I got back from appeals court after having a contested LIDAR ticket re-heard. The original magistrate was a joke. After hearing my arguments he agreed to reduce the fine from $100 to $50. I said no thanks and went before a real judge. The two State Troopers (the one who “fired” the LIDAR and the one who wrote the citation) were both present. Thanks to the NMA and your advice in previous E-mails, I was able to mount a defense and had the ticket dismissed.

For your information, one of my arguments had to do with posted limits on MDC roads. I was cited for 55 mph in a posted 40 mph zone (on Greenough Blvd in Cambridge). According to the Manual On Uniform Traffic Devices, as you probably know, traffic control studies have to be done before a limit can be posted. I wrote to the MDC several times under the FOIA and was ignored. I followed this with a letter to the Secretary of the Commonwealth who has the duty to compel custodians of public documents to release them upon request. Within one day I received a letter from the counsel for the MDC. In a two sentence letter, I was told that traffic and engineering studies that I requested did not exist. The postings were illegal. I argued that in the face of illegal postings, the prima facie speed laws should hold. Since LIDAR gives an instantaneous (0.3 sec) reading during which time the vehicle could have moved no more than 25 feet, the troopers could not have recorded the speed over the required quarter of a mile. That, along with the improper citationMGL 90/17 for an MDC road which is specifically covered under 350 CMR 4.01(2), and a few other less significant arguments led to a finding of not responsible.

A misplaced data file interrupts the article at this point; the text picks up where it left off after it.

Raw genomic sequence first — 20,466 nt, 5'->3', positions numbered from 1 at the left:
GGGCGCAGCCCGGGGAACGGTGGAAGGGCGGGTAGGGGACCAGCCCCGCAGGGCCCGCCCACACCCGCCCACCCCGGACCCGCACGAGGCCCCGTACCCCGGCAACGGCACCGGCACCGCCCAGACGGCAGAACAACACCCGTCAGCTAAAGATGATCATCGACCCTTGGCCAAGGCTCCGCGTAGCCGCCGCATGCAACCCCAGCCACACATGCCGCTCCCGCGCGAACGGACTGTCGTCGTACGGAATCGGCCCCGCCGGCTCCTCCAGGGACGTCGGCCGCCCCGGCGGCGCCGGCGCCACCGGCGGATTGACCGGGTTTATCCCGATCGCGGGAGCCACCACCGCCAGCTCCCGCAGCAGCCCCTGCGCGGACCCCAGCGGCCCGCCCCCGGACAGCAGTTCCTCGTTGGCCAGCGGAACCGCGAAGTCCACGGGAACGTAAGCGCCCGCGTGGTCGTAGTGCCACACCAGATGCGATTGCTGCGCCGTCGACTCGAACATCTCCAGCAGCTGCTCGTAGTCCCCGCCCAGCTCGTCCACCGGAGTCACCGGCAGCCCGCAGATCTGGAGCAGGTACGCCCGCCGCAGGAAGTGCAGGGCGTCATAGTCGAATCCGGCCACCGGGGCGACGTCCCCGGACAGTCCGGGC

Thanks once again for your assistance and encouragement.